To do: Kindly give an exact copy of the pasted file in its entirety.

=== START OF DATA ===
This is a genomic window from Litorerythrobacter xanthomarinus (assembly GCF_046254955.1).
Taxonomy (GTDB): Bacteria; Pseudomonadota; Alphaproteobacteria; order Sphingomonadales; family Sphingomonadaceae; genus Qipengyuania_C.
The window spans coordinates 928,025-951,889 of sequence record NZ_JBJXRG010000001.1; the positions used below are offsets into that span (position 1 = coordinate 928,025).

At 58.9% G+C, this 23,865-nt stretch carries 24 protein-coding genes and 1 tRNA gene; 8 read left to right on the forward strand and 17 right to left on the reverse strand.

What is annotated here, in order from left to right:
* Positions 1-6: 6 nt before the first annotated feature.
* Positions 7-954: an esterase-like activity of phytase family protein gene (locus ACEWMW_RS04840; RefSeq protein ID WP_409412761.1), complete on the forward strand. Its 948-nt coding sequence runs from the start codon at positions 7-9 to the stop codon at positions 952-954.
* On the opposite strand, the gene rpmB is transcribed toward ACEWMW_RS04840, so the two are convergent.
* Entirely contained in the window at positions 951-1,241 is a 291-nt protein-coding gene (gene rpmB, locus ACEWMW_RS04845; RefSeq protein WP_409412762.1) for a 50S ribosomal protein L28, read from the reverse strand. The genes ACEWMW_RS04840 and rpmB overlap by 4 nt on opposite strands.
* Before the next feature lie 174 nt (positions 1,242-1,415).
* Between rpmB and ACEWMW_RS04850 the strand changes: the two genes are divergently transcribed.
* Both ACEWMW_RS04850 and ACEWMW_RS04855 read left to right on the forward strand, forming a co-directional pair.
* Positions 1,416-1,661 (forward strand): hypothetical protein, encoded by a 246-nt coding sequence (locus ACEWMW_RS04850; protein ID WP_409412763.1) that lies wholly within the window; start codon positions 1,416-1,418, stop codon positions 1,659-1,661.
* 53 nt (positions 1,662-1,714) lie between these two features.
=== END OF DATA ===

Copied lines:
This is a genomic window from Litorerythrobacter xanthomarinus (assembly GCF_046254955.1).
Taxonomy (GTDB): Bacteria; Pseudomonadota; Alphaproteobacteria; order Sphingomonadales; family Sphingomonadaceae; genus Qipengyuania_C.
The window spans coordinates 928,025-951,889 of sequence record NZ_JBJXRG010000001.1; the positions used below are offsets into that span (position 1 = coordinate 928,025).

At 58.9% G+C, this 23,865-nt stretch carries 24 protein-coding genes and 1 tRNA gene; 8 read left to right on the forward strand and 17 right to left on the reverse strand.

What is annotated here, in order from left to right:
* Positions 1-6: 6 nt before the first annotated feature.
* Positions 7-954: an esterase-like activity of phytase family protein gene (locus ACEWMW_RS04840; RefSeq protein ID WP_409412761.1), complete on the forward strand. Its 948-nt coding sequence runs from the start codon at positions 7-9 to the stop codon at positions 952-954.
* On the opposite strand, the gene rpmB is transcribed toward ACEWMW_RS04840, so the two are convergent.
* Entirely contained in the window at positions 951-1,241 is a 291-nt protein-coding gene (gene rpmB, locus ACEWMW_RS04845; RefSeq protein WP_409412762.1) for a 50S ribosomal protein L28, read from the reverse strand. The genes ACEWMW_RS04840 and rpmB overlap by 4 nt on opposite strands.
* Before the next feature lie 174 nt (positions 1,242-1,415).
* Between rpmB and ACEWMW_RS04850 the strand changes: the two genes are divergently transcribed.
* Both ACEWMW_RS04850 and ACEWMW_RS04855 read left to right on the forward strand, forming a co-directional pair.
* Positions 1,416-1,661 (forward strand): hypothetical protein, encoded by a 246-nt coding sequence (locus ACEWMW_RS04850; protein ID WP_409412763.1) that lies wholly within the window; start codon positions 1,416-1,418, stop codon positions 1,659-1,661.
* 53 nt (positions 1,662-1,714) lie between these two features.